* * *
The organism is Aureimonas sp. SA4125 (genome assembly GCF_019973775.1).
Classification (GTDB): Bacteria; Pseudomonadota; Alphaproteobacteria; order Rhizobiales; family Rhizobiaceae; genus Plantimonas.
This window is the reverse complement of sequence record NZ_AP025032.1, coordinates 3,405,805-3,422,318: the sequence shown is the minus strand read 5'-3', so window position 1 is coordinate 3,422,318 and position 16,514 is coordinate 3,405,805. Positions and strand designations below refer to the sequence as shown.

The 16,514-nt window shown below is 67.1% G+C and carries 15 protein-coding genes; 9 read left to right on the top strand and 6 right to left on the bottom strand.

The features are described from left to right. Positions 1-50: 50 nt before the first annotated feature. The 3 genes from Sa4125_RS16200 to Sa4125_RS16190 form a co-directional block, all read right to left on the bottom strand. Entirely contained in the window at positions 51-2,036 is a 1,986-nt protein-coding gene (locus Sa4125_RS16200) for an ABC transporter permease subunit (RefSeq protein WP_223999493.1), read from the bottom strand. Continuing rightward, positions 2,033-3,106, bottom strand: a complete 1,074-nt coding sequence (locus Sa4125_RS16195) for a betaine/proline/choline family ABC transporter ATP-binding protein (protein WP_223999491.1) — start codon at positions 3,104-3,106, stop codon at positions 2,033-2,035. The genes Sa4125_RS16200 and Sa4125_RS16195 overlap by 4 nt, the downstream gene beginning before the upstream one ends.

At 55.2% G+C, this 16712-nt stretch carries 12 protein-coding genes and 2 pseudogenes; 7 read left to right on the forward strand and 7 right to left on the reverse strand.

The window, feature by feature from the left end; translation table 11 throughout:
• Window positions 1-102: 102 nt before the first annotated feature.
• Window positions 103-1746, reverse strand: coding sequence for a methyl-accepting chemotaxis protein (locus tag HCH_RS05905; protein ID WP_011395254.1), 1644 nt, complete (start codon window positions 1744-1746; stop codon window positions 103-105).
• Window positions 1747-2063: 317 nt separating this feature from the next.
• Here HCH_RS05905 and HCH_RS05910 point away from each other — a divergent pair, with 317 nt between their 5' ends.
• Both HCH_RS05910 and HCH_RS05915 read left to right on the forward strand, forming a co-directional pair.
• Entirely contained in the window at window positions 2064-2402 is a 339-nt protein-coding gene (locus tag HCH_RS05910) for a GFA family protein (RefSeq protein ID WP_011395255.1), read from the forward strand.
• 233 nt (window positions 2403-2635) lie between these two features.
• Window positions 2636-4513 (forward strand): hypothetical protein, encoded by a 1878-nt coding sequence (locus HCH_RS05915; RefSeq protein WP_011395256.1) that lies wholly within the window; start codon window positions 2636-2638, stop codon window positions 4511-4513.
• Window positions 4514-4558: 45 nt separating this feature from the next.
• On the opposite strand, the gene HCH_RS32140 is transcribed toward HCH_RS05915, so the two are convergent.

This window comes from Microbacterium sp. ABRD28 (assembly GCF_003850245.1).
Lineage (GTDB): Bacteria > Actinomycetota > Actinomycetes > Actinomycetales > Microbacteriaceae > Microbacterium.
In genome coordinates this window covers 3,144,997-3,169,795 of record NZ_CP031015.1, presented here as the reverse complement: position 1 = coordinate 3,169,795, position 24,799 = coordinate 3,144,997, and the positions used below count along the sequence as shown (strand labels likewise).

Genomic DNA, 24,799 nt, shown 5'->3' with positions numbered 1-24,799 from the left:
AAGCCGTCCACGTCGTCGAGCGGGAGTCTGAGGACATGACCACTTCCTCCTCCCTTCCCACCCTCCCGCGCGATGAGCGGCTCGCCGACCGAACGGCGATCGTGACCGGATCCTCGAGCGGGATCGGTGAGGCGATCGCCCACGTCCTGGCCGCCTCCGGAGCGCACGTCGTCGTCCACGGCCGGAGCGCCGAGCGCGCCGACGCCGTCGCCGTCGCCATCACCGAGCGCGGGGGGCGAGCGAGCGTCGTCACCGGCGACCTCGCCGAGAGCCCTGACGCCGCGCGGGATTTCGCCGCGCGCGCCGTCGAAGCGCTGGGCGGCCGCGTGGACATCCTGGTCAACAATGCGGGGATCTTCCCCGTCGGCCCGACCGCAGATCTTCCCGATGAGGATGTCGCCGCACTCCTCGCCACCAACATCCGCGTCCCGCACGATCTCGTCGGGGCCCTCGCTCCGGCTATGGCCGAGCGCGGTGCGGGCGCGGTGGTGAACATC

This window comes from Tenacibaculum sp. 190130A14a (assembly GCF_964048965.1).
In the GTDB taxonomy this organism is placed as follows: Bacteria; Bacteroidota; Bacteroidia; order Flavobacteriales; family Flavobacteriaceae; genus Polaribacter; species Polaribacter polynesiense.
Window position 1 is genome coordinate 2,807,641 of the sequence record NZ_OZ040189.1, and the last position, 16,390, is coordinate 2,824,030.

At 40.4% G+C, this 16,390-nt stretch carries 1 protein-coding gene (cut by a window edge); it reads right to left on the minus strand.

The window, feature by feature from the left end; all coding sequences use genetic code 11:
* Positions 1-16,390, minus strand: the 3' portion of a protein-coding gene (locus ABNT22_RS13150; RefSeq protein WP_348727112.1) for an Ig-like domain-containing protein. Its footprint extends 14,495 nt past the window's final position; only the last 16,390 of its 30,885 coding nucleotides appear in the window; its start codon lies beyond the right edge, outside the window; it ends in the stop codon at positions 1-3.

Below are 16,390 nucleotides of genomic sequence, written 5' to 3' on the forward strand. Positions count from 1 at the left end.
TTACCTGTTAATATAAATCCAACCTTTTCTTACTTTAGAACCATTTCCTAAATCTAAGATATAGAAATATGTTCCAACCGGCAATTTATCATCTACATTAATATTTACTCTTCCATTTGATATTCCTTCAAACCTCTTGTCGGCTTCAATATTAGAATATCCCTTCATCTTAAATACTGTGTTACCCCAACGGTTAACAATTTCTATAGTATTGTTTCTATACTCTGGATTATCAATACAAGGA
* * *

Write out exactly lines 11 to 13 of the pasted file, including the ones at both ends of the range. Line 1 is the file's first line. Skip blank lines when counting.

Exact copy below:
• Here HCH_RS05905 and HCH_RS05910 point away from each other — a divergent pair, with 317 nt between their 5' ends.
• Both HCH_RS05910 and HCH_RS05915 read left to right on the forward strand, forming a co-directional pair.
• Entirely contained in the window at window positions 2064-2402 is a 339-nt protein-coding gene (locus tag HCH_RS05910) for a GFA family protein (RefSeq protein ID WP_011395255.1), read from the forward strand.